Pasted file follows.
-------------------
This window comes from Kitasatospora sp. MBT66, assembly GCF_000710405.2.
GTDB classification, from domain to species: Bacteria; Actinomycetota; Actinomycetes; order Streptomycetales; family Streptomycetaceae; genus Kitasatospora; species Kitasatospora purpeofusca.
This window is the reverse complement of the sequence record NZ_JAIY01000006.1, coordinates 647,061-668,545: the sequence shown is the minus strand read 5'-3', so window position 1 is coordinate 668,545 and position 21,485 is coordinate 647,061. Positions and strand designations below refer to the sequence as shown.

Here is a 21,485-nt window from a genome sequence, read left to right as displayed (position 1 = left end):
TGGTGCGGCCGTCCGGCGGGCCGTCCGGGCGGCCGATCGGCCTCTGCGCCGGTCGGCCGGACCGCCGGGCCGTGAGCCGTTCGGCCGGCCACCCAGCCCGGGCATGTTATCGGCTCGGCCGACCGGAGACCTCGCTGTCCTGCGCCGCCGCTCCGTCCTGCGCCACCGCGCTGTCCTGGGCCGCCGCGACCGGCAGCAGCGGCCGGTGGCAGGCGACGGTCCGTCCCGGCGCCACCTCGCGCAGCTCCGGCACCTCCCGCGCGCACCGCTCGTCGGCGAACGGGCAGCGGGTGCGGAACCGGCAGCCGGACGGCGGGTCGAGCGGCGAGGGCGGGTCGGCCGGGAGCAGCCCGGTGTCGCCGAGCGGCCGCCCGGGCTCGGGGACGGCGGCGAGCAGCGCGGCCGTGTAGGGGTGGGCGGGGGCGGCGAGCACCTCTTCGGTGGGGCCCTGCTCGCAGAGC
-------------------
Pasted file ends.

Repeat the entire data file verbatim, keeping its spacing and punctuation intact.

This window comes from Kitasatospora sp. MBT66, assembly GCF_000710405.2.
GTDB classification, from domain to species: Bacteria; Actinomycetota; Actinomycetes; order Streptomycetales; family Streptomycetaceae; genus Kitasatospora; species Kitasatospora purpeofusca.
This window is the reverse complement of the sequence record NZ_JAIY01000006.1, coordinates 647,061-668,545: the sequence shown is the minus strand read 5'-3', so window position 1 is coordinate 668,545 and position 21,485 is coordinate 647,061. Positions and strand designations below refer to the sequence as shown.

Here is a 21,485-nt window from a genome sequence, read left to right as displayed (position 1 = left end):
TGGTGCGGCCGTCCGGCGGGCCGTCCGGGCGGCCGATCGGCCTCTGCGCCGGTCGGCCGGACCGCCGGGCCGTGAGCCGTTCGGCCGGCCACCCAGCCCGGGCATGTTATCGGCTCGGCCGACCGGAGACCTCGCTGTCCTGCGCCGCCGCTCCGTCCTGCGCCACCGCGCTGTCCTGGGCCGCCGCGACCGGCAGCAGCGGCCGGTGGCAGGCGACGGTCCGTCCCGGCGCCACCTCGCGCAGCTCCGGCACCTCCCGCGCGCACCGCTCGTCGGCGAACGGGCAGCGGGTGCGGAACCGGCAGCCGGACGGCGGGTCGAGCGGCGAGGGCGGGTCGGCCGGGAGCAGCCCGGTGTCGCCGAGCGGCCGCCCGGGCTCGGGGACGGCGGCGAGCAGCGCGGCCGTGTAGGGGTGGGCGGGGGCGGCGAGCACCTCTTCGGTGGGGCCCTGCTCGCAGAGC